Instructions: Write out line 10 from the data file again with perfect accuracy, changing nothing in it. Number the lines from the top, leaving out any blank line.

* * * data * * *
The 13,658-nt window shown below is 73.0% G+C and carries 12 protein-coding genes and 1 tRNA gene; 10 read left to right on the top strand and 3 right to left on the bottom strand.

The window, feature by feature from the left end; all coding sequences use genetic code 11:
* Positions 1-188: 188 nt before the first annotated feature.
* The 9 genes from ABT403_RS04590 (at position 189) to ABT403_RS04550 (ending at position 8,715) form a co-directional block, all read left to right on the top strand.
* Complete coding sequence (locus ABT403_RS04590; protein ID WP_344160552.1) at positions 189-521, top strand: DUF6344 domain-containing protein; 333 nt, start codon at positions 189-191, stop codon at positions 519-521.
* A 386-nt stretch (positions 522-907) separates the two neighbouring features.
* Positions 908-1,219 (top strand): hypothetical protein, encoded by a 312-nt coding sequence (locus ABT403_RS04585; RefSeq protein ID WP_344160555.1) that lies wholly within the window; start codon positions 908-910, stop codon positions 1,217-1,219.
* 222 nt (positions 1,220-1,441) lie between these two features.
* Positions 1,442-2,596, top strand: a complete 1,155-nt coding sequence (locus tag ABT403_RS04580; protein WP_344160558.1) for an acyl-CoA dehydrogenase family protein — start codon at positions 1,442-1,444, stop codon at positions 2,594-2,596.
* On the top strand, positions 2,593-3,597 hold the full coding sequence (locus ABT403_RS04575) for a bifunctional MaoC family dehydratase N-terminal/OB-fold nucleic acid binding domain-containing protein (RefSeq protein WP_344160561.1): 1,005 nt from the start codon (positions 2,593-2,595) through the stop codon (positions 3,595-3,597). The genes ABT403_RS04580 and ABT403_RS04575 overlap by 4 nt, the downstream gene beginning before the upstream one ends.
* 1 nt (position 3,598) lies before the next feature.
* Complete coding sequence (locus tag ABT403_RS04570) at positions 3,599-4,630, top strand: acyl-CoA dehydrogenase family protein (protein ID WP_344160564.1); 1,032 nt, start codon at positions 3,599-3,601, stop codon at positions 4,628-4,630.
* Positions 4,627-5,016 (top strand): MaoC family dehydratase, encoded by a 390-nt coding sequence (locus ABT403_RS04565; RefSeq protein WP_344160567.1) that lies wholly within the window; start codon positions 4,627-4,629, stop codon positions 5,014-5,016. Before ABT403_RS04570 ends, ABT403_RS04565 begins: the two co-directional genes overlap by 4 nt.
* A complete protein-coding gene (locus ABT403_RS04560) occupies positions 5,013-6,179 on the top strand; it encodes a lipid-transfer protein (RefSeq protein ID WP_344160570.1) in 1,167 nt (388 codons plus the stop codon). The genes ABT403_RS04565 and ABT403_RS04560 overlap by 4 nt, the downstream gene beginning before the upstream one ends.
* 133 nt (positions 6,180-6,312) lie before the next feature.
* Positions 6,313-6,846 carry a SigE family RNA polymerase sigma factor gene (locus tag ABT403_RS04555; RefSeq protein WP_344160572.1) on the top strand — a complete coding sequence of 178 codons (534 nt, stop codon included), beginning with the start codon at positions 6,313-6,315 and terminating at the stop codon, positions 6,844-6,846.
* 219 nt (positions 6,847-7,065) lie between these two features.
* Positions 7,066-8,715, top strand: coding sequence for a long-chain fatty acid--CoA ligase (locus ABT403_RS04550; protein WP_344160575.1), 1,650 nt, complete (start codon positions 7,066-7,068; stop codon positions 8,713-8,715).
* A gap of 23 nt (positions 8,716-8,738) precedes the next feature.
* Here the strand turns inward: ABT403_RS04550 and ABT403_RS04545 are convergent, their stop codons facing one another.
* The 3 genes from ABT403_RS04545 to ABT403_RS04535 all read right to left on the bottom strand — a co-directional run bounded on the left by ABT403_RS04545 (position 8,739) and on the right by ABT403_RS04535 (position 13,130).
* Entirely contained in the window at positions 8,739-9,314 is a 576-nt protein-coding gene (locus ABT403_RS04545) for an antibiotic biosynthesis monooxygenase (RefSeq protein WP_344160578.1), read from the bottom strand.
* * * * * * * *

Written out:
* On the top strand, positions 2,593-3,597 hold the full coding sequence (locus ABT403_RS04575) for a bifunctional MaoC family dehydratase N-terminal/OB-fold nucleic acid binding domain-containing protein (RefSeq protein WP_344160561.1): 1,005 nt from the start codon (positions 2,593-2,595) through the stop codon (positions 3,595-3,597). The genes ABT403_RS04580 and ABT403_RS04575 overlap by 4 nt, the downstream gene beginning before the upstream one ends.